NASHVILLE, Tenn. – Tennessee State Representative Curry Todd was arrested early Wednesday morning in Nashville on DUI and weapons charges.
Todd, 63, of Collierville, was charged with driving under the influence and unlawful possession of a handgun while under the influence.
He was booked into the Metro jail shortly after 12 Midnight. He has since been released on a $3,000 bond.
According to court documents, an officer stopped Todd at 21st Avenue South and Blair Boulevard, just south of Nashville's Hillsboro Village, and reported a “strong odor of alcohol coming from his vehicle.”
The officer said Todd stated that he had “two drinks” and agreed to perform a field sobriety test.
According to the affidavit, Todd was “extremely unsteady on his feet and attempted to lean himself up onto the vehicle.”
The affidavit continued, “The subject demonstrated numerous indicators of his impairment and officer noted that the subject was very unsteady on his feet, almost falling down at times. His speech was slurred, his eyes were red, watery and bloodshot, and he had an obvious odor of alcohol about his person and on his breath as he spoke.”
A loaded Smith and Wesson .38 Special was also discovered in a holster stuffed in between the driver's seat and the center console.
Todd, a Republican, is in his seventh term and represents District 95 in Shelby County.
He has drawn attention over the years for successfully sponsoring a bill dubbed “Guns in Bars.”
The bill, now law, allows handgun permit holders to carry their weapons in establishments that serve alcoholic beverages so long as a sign doesn't ban it or the permit holder is not drinking.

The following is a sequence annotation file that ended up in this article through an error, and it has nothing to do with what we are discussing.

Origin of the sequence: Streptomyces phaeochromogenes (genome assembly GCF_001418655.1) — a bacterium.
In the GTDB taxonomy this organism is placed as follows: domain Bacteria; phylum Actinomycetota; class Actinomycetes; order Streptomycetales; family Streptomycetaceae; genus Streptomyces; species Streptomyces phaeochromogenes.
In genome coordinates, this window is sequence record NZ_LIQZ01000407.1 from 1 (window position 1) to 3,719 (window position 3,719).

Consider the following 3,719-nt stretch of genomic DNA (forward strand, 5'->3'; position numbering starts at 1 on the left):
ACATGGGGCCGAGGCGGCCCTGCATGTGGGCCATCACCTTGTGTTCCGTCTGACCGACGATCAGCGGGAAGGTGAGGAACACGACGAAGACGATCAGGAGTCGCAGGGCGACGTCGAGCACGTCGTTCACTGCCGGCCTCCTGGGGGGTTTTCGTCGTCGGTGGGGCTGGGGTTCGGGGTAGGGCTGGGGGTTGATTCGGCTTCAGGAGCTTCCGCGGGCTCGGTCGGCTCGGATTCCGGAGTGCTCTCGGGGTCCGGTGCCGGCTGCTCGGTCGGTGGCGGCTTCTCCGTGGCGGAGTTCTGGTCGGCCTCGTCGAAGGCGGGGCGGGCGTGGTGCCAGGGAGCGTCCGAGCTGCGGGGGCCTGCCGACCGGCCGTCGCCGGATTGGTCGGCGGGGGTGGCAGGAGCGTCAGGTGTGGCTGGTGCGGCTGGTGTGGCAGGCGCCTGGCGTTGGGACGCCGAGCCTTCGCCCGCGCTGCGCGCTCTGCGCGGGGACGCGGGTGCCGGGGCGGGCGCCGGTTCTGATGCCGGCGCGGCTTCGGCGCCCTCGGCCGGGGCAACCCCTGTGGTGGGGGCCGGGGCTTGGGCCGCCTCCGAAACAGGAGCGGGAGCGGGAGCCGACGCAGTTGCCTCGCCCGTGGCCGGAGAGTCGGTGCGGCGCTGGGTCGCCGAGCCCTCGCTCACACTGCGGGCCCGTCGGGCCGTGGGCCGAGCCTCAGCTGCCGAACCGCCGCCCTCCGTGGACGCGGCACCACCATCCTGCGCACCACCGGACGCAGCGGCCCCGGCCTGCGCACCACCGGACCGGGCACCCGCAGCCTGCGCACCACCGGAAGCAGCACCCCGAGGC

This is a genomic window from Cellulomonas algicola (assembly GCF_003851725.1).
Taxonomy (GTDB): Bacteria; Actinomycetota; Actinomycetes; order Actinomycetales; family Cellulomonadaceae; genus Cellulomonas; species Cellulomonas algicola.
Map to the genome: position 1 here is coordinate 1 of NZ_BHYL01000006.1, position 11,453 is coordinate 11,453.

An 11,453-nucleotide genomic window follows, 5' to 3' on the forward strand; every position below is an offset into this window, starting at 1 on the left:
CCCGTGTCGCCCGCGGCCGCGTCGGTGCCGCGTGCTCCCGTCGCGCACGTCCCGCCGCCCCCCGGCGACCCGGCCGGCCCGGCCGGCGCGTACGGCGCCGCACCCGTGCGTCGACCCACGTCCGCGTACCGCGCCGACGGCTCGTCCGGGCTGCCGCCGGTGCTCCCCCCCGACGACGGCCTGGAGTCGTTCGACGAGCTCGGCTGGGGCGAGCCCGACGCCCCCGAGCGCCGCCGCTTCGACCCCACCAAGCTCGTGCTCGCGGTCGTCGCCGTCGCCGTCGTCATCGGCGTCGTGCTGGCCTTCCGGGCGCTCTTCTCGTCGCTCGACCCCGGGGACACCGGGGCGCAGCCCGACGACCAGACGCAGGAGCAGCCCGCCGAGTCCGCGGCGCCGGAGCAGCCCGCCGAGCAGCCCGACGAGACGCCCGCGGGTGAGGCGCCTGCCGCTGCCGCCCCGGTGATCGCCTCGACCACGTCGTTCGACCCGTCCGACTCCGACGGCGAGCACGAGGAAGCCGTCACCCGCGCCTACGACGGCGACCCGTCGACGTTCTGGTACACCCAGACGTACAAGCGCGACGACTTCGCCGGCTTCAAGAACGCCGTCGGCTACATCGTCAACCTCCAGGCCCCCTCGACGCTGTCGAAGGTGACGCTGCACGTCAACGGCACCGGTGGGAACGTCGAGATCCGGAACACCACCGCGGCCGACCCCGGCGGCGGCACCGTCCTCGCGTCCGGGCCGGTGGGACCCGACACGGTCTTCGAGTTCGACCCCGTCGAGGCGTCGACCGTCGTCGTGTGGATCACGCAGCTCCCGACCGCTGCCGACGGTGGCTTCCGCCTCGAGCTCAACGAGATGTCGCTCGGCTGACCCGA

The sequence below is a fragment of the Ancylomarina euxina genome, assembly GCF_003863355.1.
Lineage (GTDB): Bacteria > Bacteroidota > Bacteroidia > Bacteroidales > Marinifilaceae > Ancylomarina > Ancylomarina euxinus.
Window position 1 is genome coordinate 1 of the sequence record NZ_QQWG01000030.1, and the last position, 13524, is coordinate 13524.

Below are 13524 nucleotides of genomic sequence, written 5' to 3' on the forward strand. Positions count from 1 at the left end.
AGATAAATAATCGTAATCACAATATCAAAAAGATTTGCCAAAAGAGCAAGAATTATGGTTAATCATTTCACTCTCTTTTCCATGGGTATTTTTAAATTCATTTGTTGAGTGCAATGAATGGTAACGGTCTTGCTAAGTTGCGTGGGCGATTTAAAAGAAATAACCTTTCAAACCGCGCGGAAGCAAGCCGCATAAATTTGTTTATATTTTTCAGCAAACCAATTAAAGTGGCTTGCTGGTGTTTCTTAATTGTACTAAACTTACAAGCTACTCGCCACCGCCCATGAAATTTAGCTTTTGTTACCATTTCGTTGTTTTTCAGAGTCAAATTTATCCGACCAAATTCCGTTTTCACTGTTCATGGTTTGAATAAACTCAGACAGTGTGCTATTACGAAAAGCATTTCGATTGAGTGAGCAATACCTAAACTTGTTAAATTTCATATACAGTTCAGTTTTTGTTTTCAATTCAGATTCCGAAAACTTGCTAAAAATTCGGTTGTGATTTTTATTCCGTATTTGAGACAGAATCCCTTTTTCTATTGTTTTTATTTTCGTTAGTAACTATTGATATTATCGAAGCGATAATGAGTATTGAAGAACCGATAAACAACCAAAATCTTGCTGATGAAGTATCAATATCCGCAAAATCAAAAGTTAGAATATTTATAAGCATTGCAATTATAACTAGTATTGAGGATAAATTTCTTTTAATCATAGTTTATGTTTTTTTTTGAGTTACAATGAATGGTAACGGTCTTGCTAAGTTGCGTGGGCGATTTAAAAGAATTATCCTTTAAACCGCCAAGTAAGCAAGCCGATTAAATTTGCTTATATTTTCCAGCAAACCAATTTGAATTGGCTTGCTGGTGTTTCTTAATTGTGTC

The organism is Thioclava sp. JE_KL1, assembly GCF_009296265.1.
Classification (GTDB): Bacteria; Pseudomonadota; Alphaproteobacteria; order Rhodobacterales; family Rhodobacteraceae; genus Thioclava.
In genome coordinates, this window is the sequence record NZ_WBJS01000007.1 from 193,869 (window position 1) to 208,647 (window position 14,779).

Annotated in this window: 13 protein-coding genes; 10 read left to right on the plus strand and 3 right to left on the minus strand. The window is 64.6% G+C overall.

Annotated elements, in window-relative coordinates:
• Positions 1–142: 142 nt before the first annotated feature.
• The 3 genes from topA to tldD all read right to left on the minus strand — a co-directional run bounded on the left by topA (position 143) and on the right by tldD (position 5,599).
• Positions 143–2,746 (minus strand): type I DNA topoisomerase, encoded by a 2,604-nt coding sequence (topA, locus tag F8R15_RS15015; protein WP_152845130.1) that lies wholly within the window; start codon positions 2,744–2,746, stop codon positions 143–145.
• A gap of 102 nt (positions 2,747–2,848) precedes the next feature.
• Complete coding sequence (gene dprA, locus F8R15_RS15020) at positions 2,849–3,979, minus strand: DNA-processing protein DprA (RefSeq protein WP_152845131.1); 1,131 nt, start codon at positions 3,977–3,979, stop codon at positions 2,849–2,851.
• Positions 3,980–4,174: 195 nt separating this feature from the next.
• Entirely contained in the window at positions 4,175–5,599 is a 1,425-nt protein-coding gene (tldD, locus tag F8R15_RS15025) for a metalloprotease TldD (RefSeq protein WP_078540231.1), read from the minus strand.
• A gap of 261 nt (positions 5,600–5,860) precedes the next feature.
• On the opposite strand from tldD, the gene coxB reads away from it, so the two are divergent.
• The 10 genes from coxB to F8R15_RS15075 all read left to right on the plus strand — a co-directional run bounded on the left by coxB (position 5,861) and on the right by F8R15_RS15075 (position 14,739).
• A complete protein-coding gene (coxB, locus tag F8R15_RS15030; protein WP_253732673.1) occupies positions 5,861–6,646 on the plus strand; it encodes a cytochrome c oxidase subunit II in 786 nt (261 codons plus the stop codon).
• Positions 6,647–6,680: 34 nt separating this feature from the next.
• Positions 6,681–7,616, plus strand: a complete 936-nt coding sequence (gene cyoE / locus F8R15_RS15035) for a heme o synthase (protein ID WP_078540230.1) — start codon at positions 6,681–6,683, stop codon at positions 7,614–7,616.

Nashville attorney David Smith tried to the stop “Guns in Bars” from becoming law.
“My first response is very sad,” he told Nashville's News 2 upon hearing of Rep. Todd's arrest, adding, “The whole incident just points out that guns and alcohol don't mix and there is trouble whenever it happens.”
Todd was formerly a police officer in Memphis and basketball player at Memphis State University. Memphis State University is now the University of Memphis.
He is married with one child, according to the state legislature's Web site.
In a statement, Chris Devaney, chairman of the Tennessee GOP said, “We have not spoken with Mr. Todd about this unfortunate matter, and only know the details from news reports. We have confidence the representative will deal with this issue in the proper manner, both personally and professionally.”
Late Wednesday afternoon, Todd released a statement apologizing for his actions.
“Let me begin by saying I am deeply sorry for the events of last evening. On the advice of legal counsel, I have decided not to make any public comments about the situation at this time.”
He continued, “Upon her return to the Capitol, I will have a conversation with Speaker Harwell to determine whether it is in the best interest of the General Assembly for me to step aside as Chairman of the State and Local Government Committee.”